2 Samuel 11:2-24
And it came to pass in an evening, that David arose from off his bed, and walked on the roof of the king's house…
How ardently would most, if not all readers of David's life have wished that the first verse of this chapter had been — "And David died, and was gathered unto his fathers; and his son reigned in his stead." The golden era of his life has passed away; his sun has begun to go down; and what remains of his life is chequered with records of crime and chastisement, of sin and sorrow. What we now encounter is not like a spot but an eclipse; it is not a mere pimple that slightly disfigures a comely face, but a tumour that distorts the countenance and drains the whole body; of its vigour. There is something quite remarkable in the fearless way in which the Bible unveils the guilt of David; it is set forth in all its enormity, without an attempt to excuse or palliate it; and the only statement introduced in the whole narrative to characterise his proceedings are these quiet but terribly expressive words with which the chapter ends — "But the thing that David had done displeased the Lord." In the bold and fearless march of Providence, we often see the hand of God. What mere man, framing the character of one designed to be a pattern of excellence, and to bear the designation — "the man after God's own heart" — would have dared to ascribe to him such wickedness as this? The truth is, that though David's reputation would have been far brighter, if he had died at this point of his career; the moral of his life, so to speak, would have been less complete. In some way that we cannot rightly explain, he does not appear to have been duty sensible either of the guilt or of the danger of this tendency. He does not appear to have watched against it as against other sins, nor to have taken the same pains, through grace, to subdue it. In the passage now before us we find a catastrophe, resulting from this state of things, which was truly the beginning of sorrows. The king of Israel becomes familiar with sorrows and trials, compared to which any that he had suffered when flying and biding from Saul were light indeed. The lust which he has spared and indulged, re-appearing in his children, introduces incest and murder into the bosom of his family; it violates the sanctity of his home; and in place of the comely order, and the sweet tranquility of brothers and sisters dwelling together in unity, his palace becomes an abode of brutal appetites and murderous passions — the stain and horror of which time can neither lessen nor remove. Such a fall as David's could not have been altogether instantaneous. It must have been preceded by a spiritual declension, probably of considerable duration. The likelihood is that the great prosperity that was now flowing in upon David in every direction had had an unfavourable effect upon his soul. For a long period the very extremities of his situation had driven him to dependence on God — necessity was laid upon him; but now that necessity was removed. Add to this the fact mentioned in the beginning of this chapter, and so mentioned as to imply that it is a significant one — that at the time when kings go forth to battle, David allowed his army to go without him, and "tarried still at Jerusalem." This seems to imply that the king had fallen into a luxurious, self-indulging mood; that he was disposed to sit still and enjoy himself rather than accompany his brave soldiers to the self-denying labours and dangers of the field. Next, let us notice the manner in which David was led on from step to step of sin. His first sin was — suffering himself to be arrested by the sight of the woman; his fall began with a sin of the heart; had he made a covenant with his eyes, like Job, he would have nipped the temptation in the bud; .he would have been saved a world of agony and sin. Let us try to gather up briefly, first, the principal kinds of sin of which David was guilty on this occasion; and then, their chief aggravations.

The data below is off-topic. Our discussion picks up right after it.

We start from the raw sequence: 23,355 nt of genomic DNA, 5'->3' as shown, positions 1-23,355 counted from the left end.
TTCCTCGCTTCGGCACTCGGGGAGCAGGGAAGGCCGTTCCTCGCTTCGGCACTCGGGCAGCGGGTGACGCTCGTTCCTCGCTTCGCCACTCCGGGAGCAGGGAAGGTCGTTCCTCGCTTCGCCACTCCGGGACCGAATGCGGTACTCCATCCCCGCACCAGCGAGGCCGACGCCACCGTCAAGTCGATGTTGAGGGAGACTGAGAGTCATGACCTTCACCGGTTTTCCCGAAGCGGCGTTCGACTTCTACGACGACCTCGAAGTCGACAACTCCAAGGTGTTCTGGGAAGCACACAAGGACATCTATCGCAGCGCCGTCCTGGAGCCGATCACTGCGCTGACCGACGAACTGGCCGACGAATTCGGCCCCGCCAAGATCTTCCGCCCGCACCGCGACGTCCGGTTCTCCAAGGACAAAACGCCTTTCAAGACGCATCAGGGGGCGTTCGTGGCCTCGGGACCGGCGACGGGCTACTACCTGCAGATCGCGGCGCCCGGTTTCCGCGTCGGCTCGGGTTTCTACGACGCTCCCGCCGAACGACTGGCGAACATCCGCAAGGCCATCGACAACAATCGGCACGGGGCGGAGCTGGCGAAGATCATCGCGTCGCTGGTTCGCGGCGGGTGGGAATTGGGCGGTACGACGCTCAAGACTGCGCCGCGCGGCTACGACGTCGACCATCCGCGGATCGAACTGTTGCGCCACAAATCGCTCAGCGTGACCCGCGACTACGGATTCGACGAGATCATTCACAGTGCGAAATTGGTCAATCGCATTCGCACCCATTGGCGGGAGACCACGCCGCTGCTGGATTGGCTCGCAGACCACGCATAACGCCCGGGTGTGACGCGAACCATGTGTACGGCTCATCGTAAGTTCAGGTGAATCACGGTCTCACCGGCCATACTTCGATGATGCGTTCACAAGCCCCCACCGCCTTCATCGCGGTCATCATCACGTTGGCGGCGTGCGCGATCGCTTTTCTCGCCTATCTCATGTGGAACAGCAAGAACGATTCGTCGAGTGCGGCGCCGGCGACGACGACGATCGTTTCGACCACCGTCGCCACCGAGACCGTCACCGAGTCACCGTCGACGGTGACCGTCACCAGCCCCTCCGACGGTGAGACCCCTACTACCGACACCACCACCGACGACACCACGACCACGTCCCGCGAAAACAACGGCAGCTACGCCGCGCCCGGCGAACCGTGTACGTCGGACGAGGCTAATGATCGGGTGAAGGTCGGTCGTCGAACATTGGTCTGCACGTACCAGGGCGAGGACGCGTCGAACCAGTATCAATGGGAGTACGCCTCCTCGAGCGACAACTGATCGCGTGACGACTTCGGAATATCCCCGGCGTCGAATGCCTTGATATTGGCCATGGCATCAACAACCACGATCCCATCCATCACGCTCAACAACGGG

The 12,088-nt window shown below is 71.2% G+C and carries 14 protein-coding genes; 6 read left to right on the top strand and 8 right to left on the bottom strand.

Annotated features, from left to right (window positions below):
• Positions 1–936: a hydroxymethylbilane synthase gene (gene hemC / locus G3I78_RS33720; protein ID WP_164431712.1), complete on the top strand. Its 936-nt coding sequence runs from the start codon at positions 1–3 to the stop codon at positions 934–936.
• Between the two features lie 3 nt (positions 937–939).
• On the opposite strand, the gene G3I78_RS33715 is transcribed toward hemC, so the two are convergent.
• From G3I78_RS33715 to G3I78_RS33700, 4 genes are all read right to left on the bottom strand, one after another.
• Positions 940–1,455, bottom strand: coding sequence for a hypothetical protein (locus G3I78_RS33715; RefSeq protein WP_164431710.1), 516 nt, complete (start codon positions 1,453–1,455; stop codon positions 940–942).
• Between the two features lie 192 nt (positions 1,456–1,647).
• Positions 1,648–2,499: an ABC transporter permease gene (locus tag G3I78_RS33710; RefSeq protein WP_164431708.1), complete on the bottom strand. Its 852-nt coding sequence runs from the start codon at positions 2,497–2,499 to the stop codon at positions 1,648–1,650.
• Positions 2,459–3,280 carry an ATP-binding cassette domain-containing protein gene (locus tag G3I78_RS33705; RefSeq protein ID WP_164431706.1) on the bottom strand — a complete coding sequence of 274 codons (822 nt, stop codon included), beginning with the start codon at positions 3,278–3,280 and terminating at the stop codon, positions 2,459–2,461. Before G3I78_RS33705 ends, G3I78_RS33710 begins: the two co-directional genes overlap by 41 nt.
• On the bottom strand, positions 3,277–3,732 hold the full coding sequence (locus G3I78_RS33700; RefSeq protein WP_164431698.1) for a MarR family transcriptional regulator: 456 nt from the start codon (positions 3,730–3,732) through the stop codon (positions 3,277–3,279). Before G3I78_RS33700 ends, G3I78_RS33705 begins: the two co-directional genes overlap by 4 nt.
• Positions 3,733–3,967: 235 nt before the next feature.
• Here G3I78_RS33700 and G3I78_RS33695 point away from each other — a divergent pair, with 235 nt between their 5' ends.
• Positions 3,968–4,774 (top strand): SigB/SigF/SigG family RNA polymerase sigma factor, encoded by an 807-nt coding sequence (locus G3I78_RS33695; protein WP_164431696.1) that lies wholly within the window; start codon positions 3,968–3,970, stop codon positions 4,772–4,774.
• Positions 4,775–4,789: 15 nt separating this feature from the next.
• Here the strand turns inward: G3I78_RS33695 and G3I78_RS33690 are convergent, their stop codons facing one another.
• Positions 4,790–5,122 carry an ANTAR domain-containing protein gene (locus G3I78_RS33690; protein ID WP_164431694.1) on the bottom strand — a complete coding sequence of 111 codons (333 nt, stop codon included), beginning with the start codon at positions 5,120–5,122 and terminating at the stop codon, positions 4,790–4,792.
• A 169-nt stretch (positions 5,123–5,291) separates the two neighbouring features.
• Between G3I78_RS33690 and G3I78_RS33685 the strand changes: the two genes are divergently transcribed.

(1) There was the crime of adultery, including, as it always does, the sin of robbery, and the murder of character, and constituting, according to the criminal law of the Jews, a capital offence, the punishment of which for both parties was death.
(2) Attempted deception, in his efforts to prevent his crime from being known.